Financing and Payment Models for Primary Health Care: Six Lessons from JLN Country Implementation Experience
In most countries, primary health care (PHC) providers are the first point of contact that most people have with the larger health care system. Primary health care is accessed the most by patients and can have the greatest impact on health outcomes compared with other parts of the system. However,
Comprehensive, searchable, free database for health systems evidence.
Many countries have identified Universal Health Coverage (UHC) as the goal for their health systems, and health financing reforms are at the core of strategies to move in this direction. While there is no one “best” financing strategy that applies in every context, this chapter synthesizes both theory
In the last 10 years, Africa has witnessed a renewed interest in Community-based Health Insurance (CBHI) schemes as countries leverage communities to expand risk-pooling coverage to informal sectors and the rural population. CBHI schemes, also known as mutual health organizations, are not-for-profit mechanisms of health financing grounded in principles of solidarity
From modest growth of mutual health organization (MHO) schemes to a rapidly scaled-up and centralized national program, Ghana holds a wealth of lessons in ways to raise revenue, pool health and financial risk, and organize purchasing from public and private providers. These lessons include the politics of navigating health finance
The purpose of this survey is to collect information on additional countries who earmark for health, as well as to validate details on those countries currently included in the database presented on the JLN website. We thank you for your responses in advance! Background: Earmarking revenue is one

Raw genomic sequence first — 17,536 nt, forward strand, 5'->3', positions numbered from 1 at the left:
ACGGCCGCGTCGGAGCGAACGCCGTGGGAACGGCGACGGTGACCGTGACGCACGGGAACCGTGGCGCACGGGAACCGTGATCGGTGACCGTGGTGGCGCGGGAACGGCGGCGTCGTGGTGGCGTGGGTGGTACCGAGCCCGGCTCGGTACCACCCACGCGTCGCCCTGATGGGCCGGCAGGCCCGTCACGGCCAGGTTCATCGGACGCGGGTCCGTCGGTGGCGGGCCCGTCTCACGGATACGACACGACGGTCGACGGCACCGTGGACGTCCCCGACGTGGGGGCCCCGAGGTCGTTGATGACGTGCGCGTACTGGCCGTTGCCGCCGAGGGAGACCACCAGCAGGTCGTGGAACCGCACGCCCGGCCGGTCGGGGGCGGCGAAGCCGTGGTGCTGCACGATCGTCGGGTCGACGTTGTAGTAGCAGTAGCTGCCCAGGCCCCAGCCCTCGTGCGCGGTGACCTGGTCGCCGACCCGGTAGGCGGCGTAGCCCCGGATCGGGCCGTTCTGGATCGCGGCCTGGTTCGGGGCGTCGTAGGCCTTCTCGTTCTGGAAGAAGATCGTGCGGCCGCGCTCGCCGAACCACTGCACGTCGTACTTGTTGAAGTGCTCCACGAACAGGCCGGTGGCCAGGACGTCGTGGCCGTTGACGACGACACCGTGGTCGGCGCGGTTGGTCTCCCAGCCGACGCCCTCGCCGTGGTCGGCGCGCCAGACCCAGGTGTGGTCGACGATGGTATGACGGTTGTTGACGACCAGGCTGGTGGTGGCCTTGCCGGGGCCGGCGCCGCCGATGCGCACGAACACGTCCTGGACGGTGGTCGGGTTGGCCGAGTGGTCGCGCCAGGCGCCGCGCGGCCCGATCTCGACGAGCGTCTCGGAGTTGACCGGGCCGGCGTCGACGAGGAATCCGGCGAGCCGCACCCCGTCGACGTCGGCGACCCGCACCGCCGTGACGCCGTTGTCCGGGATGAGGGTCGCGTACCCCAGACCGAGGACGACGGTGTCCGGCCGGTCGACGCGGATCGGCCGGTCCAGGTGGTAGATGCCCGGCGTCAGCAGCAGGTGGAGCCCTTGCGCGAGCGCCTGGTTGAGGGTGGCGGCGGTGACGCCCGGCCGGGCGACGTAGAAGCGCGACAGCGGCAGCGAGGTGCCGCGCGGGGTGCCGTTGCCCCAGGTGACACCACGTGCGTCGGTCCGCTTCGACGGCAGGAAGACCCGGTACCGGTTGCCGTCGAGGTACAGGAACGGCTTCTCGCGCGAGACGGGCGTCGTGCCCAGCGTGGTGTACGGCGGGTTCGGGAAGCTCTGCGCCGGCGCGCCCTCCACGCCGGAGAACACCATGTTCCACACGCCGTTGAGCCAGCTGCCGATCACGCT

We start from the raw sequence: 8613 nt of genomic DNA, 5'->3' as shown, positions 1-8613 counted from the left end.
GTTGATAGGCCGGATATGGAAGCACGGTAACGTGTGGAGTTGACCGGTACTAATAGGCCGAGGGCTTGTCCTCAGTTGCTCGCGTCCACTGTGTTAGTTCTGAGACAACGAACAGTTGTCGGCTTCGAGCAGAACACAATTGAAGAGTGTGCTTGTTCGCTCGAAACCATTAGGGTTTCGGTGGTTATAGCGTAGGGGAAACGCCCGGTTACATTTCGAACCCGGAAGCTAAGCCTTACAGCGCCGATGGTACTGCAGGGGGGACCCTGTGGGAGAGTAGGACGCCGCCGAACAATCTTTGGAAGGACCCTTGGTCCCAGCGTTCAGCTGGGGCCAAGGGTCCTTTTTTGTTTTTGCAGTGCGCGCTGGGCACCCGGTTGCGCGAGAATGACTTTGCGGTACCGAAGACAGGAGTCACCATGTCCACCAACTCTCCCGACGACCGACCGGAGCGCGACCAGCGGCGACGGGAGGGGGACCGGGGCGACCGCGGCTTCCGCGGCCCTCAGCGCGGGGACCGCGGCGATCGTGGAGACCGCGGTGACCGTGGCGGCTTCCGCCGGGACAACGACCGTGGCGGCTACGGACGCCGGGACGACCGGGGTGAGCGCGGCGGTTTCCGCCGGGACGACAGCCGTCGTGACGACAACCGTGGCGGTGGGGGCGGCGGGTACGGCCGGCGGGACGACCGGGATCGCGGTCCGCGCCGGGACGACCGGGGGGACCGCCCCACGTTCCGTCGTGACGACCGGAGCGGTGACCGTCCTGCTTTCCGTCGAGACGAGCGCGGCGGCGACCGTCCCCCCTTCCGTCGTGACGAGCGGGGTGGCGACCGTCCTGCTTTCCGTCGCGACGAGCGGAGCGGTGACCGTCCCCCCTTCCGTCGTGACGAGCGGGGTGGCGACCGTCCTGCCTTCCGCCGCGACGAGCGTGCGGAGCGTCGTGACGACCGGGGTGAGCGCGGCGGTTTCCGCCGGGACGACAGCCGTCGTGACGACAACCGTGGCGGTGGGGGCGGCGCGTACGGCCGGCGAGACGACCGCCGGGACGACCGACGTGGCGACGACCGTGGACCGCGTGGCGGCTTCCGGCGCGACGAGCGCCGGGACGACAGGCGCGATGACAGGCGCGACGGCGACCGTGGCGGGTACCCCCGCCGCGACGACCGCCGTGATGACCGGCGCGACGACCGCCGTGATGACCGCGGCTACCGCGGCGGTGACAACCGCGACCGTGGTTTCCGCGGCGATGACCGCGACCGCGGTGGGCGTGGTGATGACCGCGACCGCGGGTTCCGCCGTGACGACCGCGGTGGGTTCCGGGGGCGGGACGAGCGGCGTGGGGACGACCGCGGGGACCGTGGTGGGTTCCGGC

This table characterizes the policy instruments for earmarking revenues for the health sector
Funding health sector priorities like moving towards UHC can be challenging, especially when a country’s budget is already straining to meet multiple demands across sectors. R4D is collaborating with the World Health Organization (WHO) to collect and synthesize qualitative country experience mobilizing revenue for the health sector
Comparative database of country case studies.
Ensuring universal access to affordable, quality health services will be an important contribution to ending extreme poverty by 2030 and boosting shared prosperity in low-income and middle-income countries (LMICs), where most of the world's poor live. This book synthesizes the experiences from 11 countries – Bangladesh, Brazil, France, Ethiopia, Ghana, Indonesia,
Noting with particular concern that for millions of people the right to the enjoyment of the highest attainable standard of physical and mental health, including access to medicines, remains a distant goal, that especially for children and those living in poverty, the likelihood of achieving this goal is becoming increasingly
Good Practices in Health Financing: Lessons from Reforms in Low- and Middle-Income Countries systematically assesses health financing reforms in nine low- and middle-income countries that have managed to expand their health financing systems to both improve health status and protect against catastrophic medical expenses. The participating countries are: Chile, Colombia,
This report provides an overview of health financing tools, policies, and trends, with a focus on challenges facing developing countries.While all health financing systems should seek to improve health status, provide financial protection against catastrophic illness costs, and satisfy their participants, the evidence reviewed here reveals that there is
To ensure universal coverage in countries that have not already done so, it will be necessary to increase the extent of prepayment and reduce the reliance on out-of-pocket payments and user fees. This can be done by developing more extensive and equitable tax-based systems, or social health insurance-based systems or
This book presents a new multi-disciplinary framework for developing and analyzing health sector reform plans in a wide variety of national circumstances. By focusing on the health care system as a means to an end, the authors provide tools and techniques for designing reforms that will produce real improvements in